There are established practices in the industry that are applied in addressing shortcomings to a varying degree. Major operators have formal policies and occupational safety and health structures. Smaller operators and working groups dependent on grants have applied the ethical guidelines of the industry, for example, and external support has been sought in solving conflicts. Work communities of all sizes have forums that allow public discussion, regardless of the form of organization.

“There is already a praiseworthy change in progress in the industry towards taking occupational safety and well-being at work more seriously. Good practices for intervention and caring already exist. Now, it is time to share and apply them with operators of different sizes and on a scale suitable for different forms of art,” says Senior Specialist Susanna Visuri from the Finnish Institute of Occupational Health.

Read more about the study

Further information

  • Senior Specialist Susanna Visuri, Finnish Institute of Occupational Health, susanna.visuri [at] (susanna[dot]visuri[at]ttl[dot]fi), tel. +358 (0)46 851 5912
  • Senior Specialist Heli Ansio, Finnish Institute of Occupational Health, heli.ansio [at] (heli[dot]ansio[at]ttl[dot]fi), tel. +358 (0)50 468 7335
  • Researcher Inka Koskela, Finnish Institute of Occupational Health, inka.koskela [at] (inka[dot]koskela[at]ttl[dot]fi), tel. +358 (0)43 824 5927

Further information is also available from the project partners

  • Managing Director Elina Kuusikko, Finnish Actors Union, elina.kuusikko [at] (elina[dot]kuusikko[at]nayttelijaliitto[dot]fi), tel. +358 (0)40 835 9587
  • Production Director Timo Tuovila, Finnish National Opera and Ballet, timo.tuovila [at] (timo[dot]tuovila[at]opera[dot]fi), tel. +358 (0)40 726 8500
  • Executive Director Taija Lähdetie, The Conservatory Association of Finland, taija.lahdetie [at] (taija[dot]lahdetie[at]konservatorioliitto[dot]fi), tel. +358 (0)50 329 6009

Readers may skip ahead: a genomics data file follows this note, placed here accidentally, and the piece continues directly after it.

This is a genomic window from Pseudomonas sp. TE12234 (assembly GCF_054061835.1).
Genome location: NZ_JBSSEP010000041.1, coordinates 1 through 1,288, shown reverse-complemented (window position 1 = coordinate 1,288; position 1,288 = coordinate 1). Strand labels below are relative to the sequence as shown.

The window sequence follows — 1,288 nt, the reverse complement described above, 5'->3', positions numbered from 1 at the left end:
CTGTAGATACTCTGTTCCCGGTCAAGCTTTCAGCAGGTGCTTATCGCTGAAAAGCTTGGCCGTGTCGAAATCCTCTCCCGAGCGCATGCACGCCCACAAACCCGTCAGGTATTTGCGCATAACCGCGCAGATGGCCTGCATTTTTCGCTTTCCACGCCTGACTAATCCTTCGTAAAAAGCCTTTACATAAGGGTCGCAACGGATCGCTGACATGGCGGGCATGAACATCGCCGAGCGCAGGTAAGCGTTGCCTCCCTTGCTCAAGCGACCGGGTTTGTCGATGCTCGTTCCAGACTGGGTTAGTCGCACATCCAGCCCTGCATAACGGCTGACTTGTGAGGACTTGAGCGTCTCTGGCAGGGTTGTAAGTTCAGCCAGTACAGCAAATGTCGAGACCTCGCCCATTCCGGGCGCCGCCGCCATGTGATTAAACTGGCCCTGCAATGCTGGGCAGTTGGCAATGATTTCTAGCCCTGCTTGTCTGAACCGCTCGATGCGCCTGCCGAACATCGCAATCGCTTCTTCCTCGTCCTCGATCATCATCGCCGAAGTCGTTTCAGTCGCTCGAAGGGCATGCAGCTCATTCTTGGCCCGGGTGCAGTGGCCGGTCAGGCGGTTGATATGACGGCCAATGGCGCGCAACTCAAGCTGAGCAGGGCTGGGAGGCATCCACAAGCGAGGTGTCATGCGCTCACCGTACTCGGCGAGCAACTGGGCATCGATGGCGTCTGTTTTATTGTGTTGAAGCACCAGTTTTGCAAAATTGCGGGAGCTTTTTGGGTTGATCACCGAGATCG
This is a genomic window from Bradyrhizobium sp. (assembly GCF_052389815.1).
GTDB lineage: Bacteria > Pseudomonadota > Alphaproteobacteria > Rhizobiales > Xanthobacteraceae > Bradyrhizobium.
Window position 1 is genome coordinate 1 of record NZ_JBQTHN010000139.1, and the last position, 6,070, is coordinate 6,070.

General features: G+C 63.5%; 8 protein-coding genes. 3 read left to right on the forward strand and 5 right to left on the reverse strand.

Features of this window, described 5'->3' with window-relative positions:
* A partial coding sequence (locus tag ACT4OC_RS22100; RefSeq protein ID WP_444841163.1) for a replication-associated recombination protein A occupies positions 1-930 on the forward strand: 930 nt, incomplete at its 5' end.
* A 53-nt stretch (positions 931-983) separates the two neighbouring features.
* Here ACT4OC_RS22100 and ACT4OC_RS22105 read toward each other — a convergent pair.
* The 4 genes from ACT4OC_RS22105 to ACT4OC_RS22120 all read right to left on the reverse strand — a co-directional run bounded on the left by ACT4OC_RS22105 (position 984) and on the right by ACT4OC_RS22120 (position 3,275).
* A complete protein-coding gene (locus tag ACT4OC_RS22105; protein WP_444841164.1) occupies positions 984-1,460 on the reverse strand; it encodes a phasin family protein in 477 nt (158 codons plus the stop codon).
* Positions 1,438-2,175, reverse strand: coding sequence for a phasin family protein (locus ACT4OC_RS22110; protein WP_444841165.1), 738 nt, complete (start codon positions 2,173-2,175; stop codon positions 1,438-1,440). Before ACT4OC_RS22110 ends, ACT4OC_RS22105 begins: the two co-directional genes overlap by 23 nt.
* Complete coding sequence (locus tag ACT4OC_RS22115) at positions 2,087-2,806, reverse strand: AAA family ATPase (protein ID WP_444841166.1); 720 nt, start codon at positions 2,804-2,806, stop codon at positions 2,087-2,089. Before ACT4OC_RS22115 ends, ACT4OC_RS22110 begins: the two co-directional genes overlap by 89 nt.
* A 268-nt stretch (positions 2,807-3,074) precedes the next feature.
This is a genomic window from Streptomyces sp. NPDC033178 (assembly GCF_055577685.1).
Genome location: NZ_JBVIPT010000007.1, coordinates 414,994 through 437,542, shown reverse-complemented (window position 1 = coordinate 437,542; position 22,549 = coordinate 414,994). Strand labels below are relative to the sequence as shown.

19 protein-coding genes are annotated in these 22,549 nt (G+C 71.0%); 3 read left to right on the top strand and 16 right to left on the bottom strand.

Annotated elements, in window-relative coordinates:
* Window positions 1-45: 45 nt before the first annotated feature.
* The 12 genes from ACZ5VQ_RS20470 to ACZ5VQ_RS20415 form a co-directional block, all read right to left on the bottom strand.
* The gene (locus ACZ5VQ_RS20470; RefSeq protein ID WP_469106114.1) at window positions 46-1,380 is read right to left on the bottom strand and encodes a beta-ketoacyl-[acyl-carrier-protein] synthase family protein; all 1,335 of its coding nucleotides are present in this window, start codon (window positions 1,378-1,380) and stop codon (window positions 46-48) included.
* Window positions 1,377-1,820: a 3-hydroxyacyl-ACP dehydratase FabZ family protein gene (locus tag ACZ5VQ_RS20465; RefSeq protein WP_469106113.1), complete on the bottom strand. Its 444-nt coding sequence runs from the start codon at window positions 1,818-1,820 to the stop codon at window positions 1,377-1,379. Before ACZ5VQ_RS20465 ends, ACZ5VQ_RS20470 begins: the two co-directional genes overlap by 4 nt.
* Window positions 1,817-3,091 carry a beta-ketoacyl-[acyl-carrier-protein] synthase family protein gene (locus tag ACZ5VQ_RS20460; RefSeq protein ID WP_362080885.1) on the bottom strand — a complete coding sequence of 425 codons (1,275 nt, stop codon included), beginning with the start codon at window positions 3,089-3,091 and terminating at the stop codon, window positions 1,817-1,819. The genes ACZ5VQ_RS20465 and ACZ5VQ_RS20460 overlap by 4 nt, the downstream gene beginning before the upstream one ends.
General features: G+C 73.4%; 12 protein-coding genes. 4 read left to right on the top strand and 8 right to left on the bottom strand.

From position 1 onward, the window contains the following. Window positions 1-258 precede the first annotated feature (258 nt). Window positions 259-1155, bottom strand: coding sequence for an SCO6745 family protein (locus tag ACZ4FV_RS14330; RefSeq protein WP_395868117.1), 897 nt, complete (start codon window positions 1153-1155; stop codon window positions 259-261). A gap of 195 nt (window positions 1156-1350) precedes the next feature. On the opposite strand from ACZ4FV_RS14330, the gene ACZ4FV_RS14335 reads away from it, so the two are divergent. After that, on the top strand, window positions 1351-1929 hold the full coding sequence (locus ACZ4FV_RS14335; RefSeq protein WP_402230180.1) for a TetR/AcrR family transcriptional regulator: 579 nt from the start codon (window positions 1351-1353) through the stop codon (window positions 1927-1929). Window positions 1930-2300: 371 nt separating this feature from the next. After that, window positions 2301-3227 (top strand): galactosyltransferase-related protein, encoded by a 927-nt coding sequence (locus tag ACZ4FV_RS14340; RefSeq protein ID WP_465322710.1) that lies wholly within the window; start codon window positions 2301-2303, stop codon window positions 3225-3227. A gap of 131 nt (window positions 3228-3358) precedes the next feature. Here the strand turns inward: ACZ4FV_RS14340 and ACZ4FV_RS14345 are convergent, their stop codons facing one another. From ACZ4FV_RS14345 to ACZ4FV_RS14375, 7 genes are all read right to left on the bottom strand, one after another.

• Freelance Coordinator Jaakko Kämäräinen, Finnish Musicians’ Union, jaakko.kamarainen [at] (jaakko[dot]kamarainen[at]muusikkojenliitto[dot]fi), tel. +358 (0)40 861 3231
  • Executive Director Iiris Lehtonen, Association of Finnish Symphony Orchestras, iiris.lehtonen [at] (iiris[dot]lehtonen[at]sinfoniaorkesterit[dot]fi), tel. +358 (0)40 511 6142
  • Managing Director Kaisa Paavolainen, The Association of Finnish Theatres, kaisa.paavolainen [at] (kaisa[dot]paavolainen[at]suomenteatterit[dot]fi), tel. +358 (0)40 518 0698
  • Occupational Safety and Health Manager Jyri Pulkkinen, The University of the Arts, jyri.pulkkinen [at] (jyri[dot]pulkkinen[at]uniarts[dot]fi), tel. +358 (0)50 572 2058
  • Executive Director Sanna Meska, The Finnish Network of Regional Dance Centres, sanna.meska [at] (sanna[dot]meska[at]l-tanssi[dot]fi), tel. +358 (0)40 054 6016
  • Executive Director Karoliina Huovila, Trade Union for Theatre and Media Finland, karoliina.huovila [at] (karoliina[dot]huovila[at]teme[dot]fi), tel. +358 (0)40 521 9083
  • Executive Director Mikael Kinanen, Theatre Centre, mikael.kinanen [at] (mikael[dot]kinanen[at]teatterikeskus[dot]fi), tel. +358 (0)40 731 3655